Tibetan and Himalayan Library - THL

THL Title Text
A Survey of Bonpo Monasteries
by Dondrup Lhagyal, Phuntso Tsering Sharyul, Tsering Thar, Charles Ramble and Marietta Kind
Edited by Samten G. Karmay and Yasuhiko Nagano
National Museum of Ethnology and THL
Reproduced with permission from the authors
under the THL Digital Text License.

Dolpo (Nep. Dolpa) District

(231) sMan ri Monastery in Dolanji

1. Name

dPal gshen bstan sMan ri’i gling

2. Location

The monastery is located in Dolanji. It can be reached from the town called Solan in Himachal Pradesh. From Solan one can take either a bus or a taxi to go to the monastery. The route passes through a small village called Ochgat and Dolanji is a few kilometers away to the south of this village. In Dolanji the monastery is situated on a hill above a Tibetan refugee settlement called Thob rgyal gsar pa.

3. History

In 1968, Shes rab bstan pa’i rgyal mtshan (1912-1962), the abbot of gYung drung gling Monastery (No.2) performed a ceremony in order to find a successor of Shes rab blo gros (1935-1962), the 32nd abbot of sMan ri Monastery (No.1). Sangs rgyas bstan ’dzin (b.1929) was elected by secret lot as the 33rd abbot of sMan ri. He was elected without knowing while he was doing research in the University of Oslo. He therefore soon returned to India. His name was then changed to Lung rtogs bstan pa’i nyi ma when he was enthroned as the abbot as the tradition requires. In 1969, he began to have an assembly hall built. Since then he devoted all his time to the monastic establishment. Over the years, the monastery developed enormously. In this he was supported by dPon slob Sangs rgyas bstan ’dzin (1912-1978), the senior teacher of sMan ri Monastery in Tibet and dPon slob bsTan ’dzin rnam dag (b.1926), the junior teacher of the same monastery. The latter then became the senior teacher in the monastery at Dolanji while dGe bshes gYung drung rnam rgyal was appointed as the junior teacher when the studies of philosophy and logic were established. Later dPon slob bsTan ’dzin rnam dag was succeeded by dPon slob ’Phrin las nyi ma as the senior teacher.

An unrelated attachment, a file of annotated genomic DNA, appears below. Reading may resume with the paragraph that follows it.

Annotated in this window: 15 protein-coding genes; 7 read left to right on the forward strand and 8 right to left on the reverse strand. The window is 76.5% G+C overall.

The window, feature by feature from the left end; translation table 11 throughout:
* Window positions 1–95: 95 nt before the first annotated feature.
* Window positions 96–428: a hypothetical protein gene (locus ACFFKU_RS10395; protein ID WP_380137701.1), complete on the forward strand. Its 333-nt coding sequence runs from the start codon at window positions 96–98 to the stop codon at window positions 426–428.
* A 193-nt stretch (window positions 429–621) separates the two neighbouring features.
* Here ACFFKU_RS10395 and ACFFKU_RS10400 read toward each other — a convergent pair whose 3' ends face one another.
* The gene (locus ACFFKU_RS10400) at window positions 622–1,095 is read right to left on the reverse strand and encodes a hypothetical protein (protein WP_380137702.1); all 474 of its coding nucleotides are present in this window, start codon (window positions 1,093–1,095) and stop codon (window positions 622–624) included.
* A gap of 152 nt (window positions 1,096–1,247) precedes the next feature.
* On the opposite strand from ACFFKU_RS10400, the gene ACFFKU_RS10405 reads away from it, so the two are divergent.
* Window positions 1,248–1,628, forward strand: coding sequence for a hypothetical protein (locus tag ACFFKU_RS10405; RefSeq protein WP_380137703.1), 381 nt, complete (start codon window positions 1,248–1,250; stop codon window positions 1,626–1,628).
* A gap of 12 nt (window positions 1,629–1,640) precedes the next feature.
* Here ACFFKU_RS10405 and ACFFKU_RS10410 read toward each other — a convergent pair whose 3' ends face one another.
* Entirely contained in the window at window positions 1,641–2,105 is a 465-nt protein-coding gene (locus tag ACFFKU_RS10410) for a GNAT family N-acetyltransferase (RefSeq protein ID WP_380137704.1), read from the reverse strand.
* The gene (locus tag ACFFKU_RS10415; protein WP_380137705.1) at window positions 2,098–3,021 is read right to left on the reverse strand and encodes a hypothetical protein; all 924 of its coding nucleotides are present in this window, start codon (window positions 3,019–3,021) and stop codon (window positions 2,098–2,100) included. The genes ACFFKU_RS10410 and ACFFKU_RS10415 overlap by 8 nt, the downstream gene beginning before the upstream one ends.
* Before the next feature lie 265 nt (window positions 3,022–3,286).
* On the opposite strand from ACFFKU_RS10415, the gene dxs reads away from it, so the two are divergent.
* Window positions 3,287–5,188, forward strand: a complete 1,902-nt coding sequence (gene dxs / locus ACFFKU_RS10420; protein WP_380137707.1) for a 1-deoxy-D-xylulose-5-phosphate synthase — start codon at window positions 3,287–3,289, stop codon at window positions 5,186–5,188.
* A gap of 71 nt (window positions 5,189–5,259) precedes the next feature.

The monastery consists of an assembly hall (’du khang), the abbot’s residence (bla brang), the library (dpe mdzod), residences of the monks, buildings with rooms for lectures and conferences. There is a dispensary, a house for the orphans that the monastery keeps as well as cells for meditation retreats, a guest house and a building for computer work. There is also an institute called Mu khri btsad po’i zhang bod rig gzhung zhib ’jug khang. The monastery publishes annually a periodical called Bon sgo.

4. Hierarchical system

  • khri ’dzin
  • yongs ’dzin
  • dpon slob
  • dbu mdzad
  • dge skos
  • spyi gnyer
  • gnyer pa

5. Number of monks

The monastery has about 250 monks mainly coming from Dolpo and other areas in Nepal; from Khams, Amdo, Nag chu kha regions, Central Tibet as well as mNga’ ris, Western Tibet.

There are also European and American monks who follow the courses of meditation as well as study. Scholars from various countries come and stay in the monastery for doing research.

6. Current education

In 1978 courses in various traditional learning were established. They are concerned with such sujects as the classic texts on philosophy and logic particularly by mNyam med Shes rab rgyal mtshan and other masters. They also read Tantras and rDzogs chen texts as well as taking up studies in poetry, astrology, Sanskrit, traditional medicine, metrology connected with making stupas and mandalas as well as the thangka painting. After 8 years of study students can sit for examination mainly by debate and finally obtain the dge bshes degree. From 1986 to 2002 about 57 students obtained the dge bshes degree.